“Did I lose him again?” the voice muttered as the feet turned and stepped off the roof of the car. Gideon could see a short, dark-haired person wearing jeans and a t-shirt shaking their head as they walked away from him. “Boss is going to be so angry with me. How in His name does one forget a single human? I mean, it’s unprecedented. There was a list and everything-”

“Hello?” Gideon called, interrupting the stream of thought from the person. “Do I know you?”

The person was, in fact, a man, who, upon hearing Gideon’s voice, spun quickly, and threw their arms into the air in their excitement. He ran up to Gideon awkwardly, legs jutting out to each side as though he wasn’t accustomed to using them.

“Gideon Pertinton?” the man asked, leaning very close as though looking into Gideon.

“Yes?” Gideon replied, confused, “And you are?”

“Oh, thank heavens!” the man sighed as his entire body went limp. He threw a hand on Gideon’s shoulder and leaned in close. “The name’s Devon, an angel of the Lord. Nice to meet you.”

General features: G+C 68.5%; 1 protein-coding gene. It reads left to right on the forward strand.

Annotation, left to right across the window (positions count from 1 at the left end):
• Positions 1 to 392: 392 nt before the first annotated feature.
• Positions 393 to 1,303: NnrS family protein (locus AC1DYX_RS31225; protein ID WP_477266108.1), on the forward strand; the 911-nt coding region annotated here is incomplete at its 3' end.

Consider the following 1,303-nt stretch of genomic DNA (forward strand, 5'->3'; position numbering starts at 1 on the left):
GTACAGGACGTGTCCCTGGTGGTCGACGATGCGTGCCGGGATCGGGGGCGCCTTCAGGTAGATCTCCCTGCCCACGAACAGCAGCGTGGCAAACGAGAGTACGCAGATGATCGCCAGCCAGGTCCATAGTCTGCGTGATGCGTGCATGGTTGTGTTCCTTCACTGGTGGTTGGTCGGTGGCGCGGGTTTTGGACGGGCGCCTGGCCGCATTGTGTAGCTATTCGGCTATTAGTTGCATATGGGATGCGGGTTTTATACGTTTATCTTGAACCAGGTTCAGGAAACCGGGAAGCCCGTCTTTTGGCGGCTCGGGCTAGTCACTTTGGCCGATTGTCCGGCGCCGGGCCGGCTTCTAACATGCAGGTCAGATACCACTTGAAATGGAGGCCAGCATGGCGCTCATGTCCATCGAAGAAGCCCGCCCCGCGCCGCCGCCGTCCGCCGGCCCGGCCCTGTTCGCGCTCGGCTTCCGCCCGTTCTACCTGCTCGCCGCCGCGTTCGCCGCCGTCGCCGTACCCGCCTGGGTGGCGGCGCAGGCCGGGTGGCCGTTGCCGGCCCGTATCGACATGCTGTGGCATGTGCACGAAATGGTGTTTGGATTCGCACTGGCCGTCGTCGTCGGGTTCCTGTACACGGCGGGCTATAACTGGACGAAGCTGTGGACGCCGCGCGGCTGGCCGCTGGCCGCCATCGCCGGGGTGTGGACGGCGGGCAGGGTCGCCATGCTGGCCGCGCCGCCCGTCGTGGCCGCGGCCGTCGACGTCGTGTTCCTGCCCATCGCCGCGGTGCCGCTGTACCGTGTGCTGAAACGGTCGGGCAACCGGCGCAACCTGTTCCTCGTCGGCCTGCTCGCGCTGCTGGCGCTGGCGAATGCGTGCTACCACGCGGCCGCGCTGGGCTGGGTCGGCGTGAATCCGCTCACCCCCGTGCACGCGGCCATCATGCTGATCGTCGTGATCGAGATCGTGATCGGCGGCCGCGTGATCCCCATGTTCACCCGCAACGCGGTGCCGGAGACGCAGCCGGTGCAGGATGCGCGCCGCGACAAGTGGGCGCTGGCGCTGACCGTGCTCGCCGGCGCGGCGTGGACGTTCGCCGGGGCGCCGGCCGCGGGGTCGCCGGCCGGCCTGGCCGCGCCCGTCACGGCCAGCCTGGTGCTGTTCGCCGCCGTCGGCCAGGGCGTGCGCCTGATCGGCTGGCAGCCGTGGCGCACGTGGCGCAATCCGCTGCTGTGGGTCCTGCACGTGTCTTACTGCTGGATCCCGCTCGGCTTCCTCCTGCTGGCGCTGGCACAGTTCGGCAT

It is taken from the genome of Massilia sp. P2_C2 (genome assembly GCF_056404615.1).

“Angel, of the Lord?” Gideon replied, tilting his head to one side as he peeled Devon’s hand from his shoulder, checking that the contact hadn’t soiled his clothes. “I think you may have lost a few of your marbles in the recent weeks. You see, everyone else has vanished, but I, and now you, are here. Not really sure why, of course-”

“Why?” Devon said, a beaming smile, “the rapture, of course. My Father claimed the souls of the world in a final act of supreme judgment. I’ll let you know now, the vast majority of your kind went-” He paused and pointed a thumbs down, making a raspberry noise with his tongue sticking out of his mouth. “-downstairs. You should feel lucky that we missed you, though no one’s really sure why you were left here.”